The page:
This specific classification of pneumonia occurs when more than one area of the lungs is affected.

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In the most general of terms, pneumonia is an infection in the lungs caused by inflammation of the air sacs, known technically as alveoli. Those alveoli fill up with fluid or pus, which leads to symptoms like coughing, fever, and chills.

But pneumonia can be much more complicated than that—it can be caused by different things (a virus, bacteria, or fungus), acquired in different environments (in the community or at the hospital), and can even differ in how much of the lungs are affected by the infection.

Multifocal pneumonia is just one specific classification of pneumonia, which can help doctors determine the most effective form of treatment. Here's what you need to know about multifocal pneumonia—including the most common symptoms, what can typically cause it, and how doctors tend to treat the illness.  

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Credit: Getty Images

What is multifocal pneumonia?

To have a better understanding of what multifocal pneumonia is, you first need to know a bit about lung biology. Your lungs are made up of sections (aka lobes) that are like small balloons filled with sponge-like tissue, according to the American Lung Association (ALA). Your right lung is divided into three lobes, and your left lung has two lobes. 

While pneumonia, in general, is an infection in one or both lungs, multifocal pneumonia narrows the diagnosis down a little more to how much of the lung is affected. Essentially, multifocal pneumonia is a term that's used to describe pneumonia in different spots of the lung, Raymond Casciari, MD, a pulmonologist at St. Joseph Hospital in Orange, Calif., tells Health. "Multifocal could be two spots in the same lobe, or two spots in different lobes," he says. 

Doctors can further break down multifocal pneumonia by calling it unilateral multifocal pneumonia and bilateral multifocal pneumonia, Shweta Sood, MD, MS, a pulmonary medicine physician and assistant professor of clinical medicine at Penn Medicine, tells Health. "Unilateral pneumonia refers to pneumonia only affecting one lung—right or left," she explains. "Bilateral pneumonia tends to affect both lungs."

What causes multifocal pneumonia?

Technically, multifocal pneumonia can be caused by the same things that cause other types of pneumonia—viruses, bacteria, and fungi. But "if it's multifocal, it's more likely to be caused by a virus, like we've seen with COVID-19," Khalilah Gates, MD, a pulmonary and critical care specialist at Northwestern Medicine, tells Health. Other potential causes of viral multifocal pneumonia include respiratory syncytial virus (RSV) and some common cold and flu viruses, according to the US National Library of Medicine's MedlinePlus resource.  

Multifocal pneumonia can also be caused by a bacteria like streptococcus pneumoniae or legionella pneumophila, or a fungus like pneumocystis pneumonia, coccidioidomycosis, or cryptococcus, Dr. Casciari says. "Having multifocal pneumonia doesn't automatically signify what's causing the pneumonia," he says. "We still have to investigate."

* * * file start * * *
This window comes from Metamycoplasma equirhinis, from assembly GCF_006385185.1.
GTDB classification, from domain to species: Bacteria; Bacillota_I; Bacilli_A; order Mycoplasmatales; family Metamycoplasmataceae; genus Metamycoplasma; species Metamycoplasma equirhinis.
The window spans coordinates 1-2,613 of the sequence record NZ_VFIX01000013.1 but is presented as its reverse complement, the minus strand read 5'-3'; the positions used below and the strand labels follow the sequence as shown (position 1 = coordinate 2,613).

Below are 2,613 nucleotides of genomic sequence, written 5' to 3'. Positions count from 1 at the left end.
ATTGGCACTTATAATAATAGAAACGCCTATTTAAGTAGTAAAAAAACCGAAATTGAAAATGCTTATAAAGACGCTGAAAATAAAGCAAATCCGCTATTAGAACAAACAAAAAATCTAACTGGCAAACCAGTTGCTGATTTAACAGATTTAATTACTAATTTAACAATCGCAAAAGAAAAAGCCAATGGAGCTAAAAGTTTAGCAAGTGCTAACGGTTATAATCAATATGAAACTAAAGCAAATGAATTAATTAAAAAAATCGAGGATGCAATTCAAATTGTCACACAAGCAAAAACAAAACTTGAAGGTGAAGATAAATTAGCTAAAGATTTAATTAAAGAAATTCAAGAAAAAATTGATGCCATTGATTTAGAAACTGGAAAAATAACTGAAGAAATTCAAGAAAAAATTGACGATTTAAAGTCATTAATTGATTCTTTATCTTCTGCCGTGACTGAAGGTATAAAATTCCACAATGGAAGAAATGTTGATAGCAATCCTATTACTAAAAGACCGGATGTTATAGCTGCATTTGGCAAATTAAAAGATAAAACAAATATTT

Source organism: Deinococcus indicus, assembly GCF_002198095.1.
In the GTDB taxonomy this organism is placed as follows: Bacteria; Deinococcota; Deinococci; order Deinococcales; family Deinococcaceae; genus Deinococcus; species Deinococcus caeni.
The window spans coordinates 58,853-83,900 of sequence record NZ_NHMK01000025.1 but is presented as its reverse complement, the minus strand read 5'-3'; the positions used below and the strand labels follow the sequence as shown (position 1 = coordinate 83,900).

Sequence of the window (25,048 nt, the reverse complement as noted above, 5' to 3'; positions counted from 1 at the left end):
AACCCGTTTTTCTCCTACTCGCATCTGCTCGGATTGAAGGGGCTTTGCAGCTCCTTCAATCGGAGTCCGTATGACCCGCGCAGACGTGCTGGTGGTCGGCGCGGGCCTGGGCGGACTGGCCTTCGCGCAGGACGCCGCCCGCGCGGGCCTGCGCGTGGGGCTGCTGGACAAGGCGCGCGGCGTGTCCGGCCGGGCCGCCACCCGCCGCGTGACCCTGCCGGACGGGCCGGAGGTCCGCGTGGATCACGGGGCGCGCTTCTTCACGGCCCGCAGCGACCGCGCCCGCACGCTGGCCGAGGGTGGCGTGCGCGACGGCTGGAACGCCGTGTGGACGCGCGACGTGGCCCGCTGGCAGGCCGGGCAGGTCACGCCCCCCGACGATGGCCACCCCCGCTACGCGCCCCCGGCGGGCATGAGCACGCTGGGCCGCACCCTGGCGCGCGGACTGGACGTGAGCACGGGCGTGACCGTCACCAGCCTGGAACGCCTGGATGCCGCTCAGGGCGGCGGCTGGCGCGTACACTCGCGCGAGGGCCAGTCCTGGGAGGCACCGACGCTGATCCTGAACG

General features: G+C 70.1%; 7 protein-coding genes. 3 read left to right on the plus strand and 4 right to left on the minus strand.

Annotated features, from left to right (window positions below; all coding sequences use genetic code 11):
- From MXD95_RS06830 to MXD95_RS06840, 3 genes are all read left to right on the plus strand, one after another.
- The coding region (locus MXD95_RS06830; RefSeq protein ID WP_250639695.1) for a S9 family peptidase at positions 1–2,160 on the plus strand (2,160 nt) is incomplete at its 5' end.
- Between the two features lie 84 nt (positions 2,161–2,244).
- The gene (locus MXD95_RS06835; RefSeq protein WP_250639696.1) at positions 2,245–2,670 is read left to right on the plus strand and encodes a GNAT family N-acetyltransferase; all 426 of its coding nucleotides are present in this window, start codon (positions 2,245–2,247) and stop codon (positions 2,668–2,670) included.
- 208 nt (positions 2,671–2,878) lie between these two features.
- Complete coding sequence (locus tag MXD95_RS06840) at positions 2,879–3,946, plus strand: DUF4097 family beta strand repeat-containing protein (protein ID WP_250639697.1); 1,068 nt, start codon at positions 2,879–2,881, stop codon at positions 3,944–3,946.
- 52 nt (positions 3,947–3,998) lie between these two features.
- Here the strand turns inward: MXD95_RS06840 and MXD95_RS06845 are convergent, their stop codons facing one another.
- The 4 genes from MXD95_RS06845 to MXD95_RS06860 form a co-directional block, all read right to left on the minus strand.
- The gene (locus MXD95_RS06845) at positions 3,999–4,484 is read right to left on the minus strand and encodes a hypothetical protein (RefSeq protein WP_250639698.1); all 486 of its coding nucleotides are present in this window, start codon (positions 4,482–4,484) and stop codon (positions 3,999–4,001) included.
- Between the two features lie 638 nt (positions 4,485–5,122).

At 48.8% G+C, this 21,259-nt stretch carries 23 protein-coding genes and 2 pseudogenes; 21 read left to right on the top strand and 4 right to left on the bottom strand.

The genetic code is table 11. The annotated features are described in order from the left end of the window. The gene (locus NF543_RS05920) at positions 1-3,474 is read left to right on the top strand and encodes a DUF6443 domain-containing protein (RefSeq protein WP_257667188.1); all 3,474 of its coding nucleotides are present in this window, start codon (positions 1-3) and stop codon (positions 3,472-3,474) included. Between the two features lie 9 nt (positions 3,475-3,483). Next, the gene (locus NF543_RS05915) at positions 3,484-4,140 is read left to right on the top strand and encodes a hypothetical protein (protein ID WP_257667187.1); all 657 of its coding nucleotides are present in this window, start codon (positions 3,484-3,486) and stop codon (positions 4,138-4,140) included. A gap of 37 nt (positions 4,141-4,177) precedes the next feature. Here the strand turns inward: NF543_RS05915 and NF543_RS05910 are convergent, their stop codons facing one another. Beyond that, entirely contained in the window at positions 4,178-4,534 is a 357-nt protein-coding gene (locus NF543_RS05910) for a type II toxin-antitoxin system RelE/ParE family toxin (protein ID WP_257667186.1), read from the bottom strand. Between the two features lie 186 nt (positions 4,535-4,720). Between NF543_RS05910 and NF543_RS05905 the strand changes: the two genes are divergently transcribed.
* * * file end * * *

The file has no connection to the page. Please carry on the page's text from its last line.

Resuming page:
What are the symptoms of multifocal pneumonia?

Symptoms of multifocal pneumonia are usually the same as other types of pneumonia but "in general, multifocal pneumonia tends to be more severe," Dr. Casciari says. Those symptoms can include:

"Some patients can be quite sick when they develop multifocal pneumonia," Dr. Sood says. But, she adds, "most people may only have mild symptoms and be able to recover at home."

How is multifocal pneumonia treated?

Doctors like to try to catch pneumonia early so that they can treat it appropriately and catch it before it progresses too far, Dr. Gates says. But the actual treatment depends on what's causing the pneumonia in the first place. "You've got to find the cause," Dr. Casciari says. 

Once doctors figure out what's behind the pneumonia, they'll prescribe a treatment based on that. "For patients with mild symptoms, treatment centers around rest, hydration, and good nutrition," Dr. Sood says. If the pneumonia is bacterial, the patient will be given antibiotics, she says. But, Dr. Sood points out, "most patients with viral pneumonia do not require antibiotics." Instead, they may be treated with an antiviral medication like oseltamivir (Tamiflu) or remdesivir, depending on the cause of the infection. And, if a patient has fungal pneumonia, it will be treated with antifungal medication, Dr. Casciari says. 

A person's overall health matters with recovery from multifocal pneumonia. "Most healthy people with minimal underlying medical conditions usually recover from pneumonia with no issue over the course of several days," Dr. Sood says. "Patients who have underlying medical conditions still may have good recovery but it may take longer. In very severe cases, pneumonia can cause death."

Still, doctors say that many people with multifocal pneumonia end up OK. "The main thing about multifocal pneumonia is getting the patient over the acute phase," Dr. Casciari says. "If we can, they generally do very well and the lungs heal well."

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